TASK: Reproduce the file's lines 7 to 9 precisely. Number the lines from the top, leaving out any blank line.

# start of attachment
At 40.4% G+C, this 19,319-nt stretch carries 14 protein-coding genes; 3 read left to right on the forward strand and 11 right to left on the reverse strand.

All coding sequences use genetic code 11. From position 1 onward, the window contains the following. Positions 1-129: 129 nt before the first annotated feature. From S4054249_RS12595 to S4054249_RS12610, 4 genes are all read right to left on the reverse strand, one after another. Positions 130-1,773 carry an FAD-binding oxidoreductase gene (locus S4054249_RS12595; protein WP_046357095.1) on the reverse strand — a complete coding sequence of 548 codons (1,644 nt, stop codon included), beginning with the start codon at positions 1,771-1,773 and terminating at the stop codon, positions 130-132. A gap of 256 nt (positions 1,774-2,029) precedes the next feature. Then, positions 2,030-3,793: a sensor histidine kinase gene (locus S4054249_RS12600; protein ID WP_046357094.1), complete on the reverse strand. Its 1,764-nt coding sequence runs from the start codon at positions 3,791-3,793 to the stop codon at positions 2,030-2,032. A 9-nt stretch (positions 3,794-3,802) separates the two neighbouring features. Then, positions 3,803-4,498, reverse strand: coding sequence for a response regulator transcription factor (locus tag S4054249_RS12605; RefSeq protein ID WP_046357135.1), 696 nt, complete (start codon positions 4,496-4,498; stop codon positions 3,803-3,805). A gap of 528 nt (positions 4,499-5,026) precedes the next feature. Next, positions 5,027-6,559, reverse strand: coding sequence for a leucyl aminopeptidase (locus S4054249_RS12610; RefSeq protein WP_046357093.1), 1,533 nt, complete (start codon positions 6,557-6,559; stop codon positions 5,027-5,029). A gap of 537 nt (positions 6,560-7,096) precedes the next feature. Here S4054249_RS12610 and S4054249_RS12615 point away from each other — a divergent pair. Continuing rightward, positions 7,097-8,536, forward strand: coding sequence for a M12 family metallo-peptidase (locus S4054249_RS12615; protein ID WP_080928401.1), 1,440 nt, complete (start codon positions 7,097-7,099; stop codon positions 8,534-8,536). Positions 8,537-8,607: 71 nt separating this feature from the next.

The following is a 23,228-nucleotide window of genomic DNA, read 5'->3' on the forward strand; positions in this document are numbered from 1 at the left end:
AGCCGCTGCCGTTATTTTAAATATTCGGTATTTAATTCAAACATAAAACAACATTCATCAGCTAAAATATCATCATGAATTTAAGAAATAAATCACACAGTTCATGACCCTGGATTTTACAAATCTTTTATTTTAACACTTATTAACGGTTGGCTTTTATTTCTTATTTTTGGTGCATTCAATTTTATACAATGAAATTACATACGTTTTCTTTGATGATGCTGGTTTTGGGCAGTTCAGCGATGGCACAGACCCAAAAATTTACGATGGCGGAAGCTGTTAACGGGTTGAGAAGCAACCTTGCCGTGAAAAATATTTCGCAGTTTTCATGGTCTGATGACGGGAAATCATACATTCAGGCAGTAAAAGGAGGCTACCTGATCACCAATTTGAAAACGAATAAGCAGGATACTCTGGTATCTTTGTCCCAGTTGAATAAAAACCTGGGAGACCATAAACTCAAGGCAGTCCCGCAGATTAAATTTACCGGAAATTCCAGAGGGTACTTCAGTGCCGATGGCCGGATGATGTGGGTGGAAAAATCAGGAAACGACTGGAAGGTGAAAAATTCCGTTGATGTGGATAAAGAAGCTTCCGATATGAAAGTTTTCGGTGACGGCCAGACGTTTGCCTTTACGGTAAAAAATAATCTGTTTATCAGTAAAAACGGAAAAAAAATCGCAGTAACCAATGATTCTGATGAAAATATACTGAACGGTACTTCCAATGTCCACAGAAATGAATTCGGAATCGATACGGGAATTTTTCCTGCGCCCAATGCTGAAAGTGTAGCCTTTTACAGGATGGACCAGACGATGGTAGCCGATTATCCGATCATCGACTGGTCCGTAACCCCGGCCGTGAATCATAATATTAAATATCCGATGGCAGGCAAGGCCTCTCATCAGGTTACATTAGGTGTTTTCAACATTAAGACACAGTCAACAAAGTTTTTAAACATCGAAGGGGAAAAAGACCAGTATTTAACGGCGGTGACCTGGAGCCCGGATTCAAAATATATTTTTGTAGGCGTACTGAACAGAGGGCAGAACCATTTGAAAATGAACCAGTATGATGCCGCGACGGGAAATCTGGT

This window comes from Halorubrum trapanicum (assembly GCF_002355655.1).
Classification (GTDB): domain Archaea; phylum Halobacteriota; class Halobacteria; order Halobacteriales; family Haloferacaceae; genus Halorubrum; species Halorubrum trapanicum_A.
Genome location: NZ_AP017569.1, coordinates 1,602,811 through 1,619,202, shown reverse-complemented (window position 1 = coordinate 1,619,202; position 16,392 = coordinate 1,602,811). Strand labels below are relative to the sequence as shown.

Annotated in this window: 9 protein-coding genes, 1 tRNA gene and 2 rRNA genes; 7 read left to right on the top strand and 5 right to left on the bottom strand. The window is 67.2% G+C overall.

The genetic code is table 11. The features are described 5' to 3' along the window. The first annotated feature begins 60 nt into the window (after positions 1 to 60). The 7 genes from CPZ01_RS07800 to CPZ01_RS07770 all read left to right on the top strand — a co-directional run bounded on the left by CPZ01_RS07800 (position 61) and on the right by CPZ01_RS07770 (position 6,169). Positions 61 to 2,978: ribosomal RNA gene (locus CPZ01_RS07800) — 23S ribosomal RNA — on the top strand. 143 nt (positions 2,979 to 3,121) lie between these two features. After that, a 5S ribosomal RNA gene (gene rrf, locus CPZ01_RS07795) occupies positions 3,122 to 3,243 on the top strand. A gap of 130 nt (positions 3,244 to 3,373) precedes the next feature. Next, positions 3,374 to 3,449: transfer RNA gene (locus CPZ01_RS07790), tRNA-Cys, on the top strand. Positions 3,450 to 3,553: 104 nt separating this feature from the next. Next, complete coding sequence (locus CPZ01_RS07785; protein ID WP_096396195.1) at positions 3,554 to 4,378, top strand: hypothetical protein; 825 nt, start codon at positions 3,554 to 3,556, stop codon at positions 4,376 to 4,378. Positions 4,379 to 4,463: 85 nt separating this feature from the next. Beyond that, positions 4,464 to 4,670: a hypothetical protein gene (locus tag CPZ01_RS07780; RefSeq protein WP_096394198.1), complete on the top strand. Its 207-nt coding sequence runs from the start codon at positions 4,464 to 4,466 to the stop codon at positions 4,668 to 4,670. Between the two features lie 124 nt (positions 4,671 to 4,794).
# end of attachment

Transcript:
Genome location: NZ_AP017569.1, coordinates 1,602,811 through 1,619,202, shown reverse-complemented (window position 1 = coordinate 1,619,202; position 16,392 = coordinate 1,602,811). Strand labels below are relative to the sequence as shown.

Annotated in this window: 9 protein-coding genes, 1 tRNA gene and 2 rRNA genes; 7 read left to right on the top strand and 5 right to left on the bottom strand. The window is 67.2% G+C overall.

The genetic code is table 11. The features are described 5' to 3' along the window. The first annotated feature begins 60 nt into the window (after positions 1 to 60). The 7 genes from CPZ01_RS07800 to CPZ01_RS07770 all read left to right on the top strand — a co-directional run bounded on the left by CPZ01_RS07800 (position 61) and on the right by CPZ01_RS07770 (position 6,169). Positions 61 to 2,978: ribosomal RNA gene (locus CPZ01_RS07800) — 23S ribosomal RNA — on the top strand. 143 nt (positions 2,979 to 3,121) lie between these two features. After that, a 5S ribosomal RNA gene (gene rrf, locus CPZ01_RS07795) occupies positions 3,122 to 3,243 on the top strand. A gap of 130 nt (positions 3,244 to 3,373) precedes the next feature. Next, positions 3,374 to 3,449: transfer RNA gene (locus CPZ01_RS07790), tRNA-Cys, on the top strand. Positions 3,450 to 3,553: 104 nt separating this feature from the next. Next, complete coding sequence (locus CPZ01_RS07785; protein ID WP_096396195.1) at positions 3,554 to 4,378, top strand: hypothetical protein; 825 nt, start codon at positions 3,554 to 3,556, stop codon at positions 4,376 to 4,378. Positions 4,379 to 4,463: 85 nt separating this feature from the next. Beyond that, positions 4,464 to 4,670: a hypothetical protein gene (locus tag CPZ01_RS07780; RefSeq protein WP_096394198.1), complete on the top strand. Its 207-nt coding sequence runs from the start codon at positions 4,464 to 4,466 to the stop codon at positions 4,668 to 4,670. Between the two features lie 124 nt (positions 4,671 to 4,794).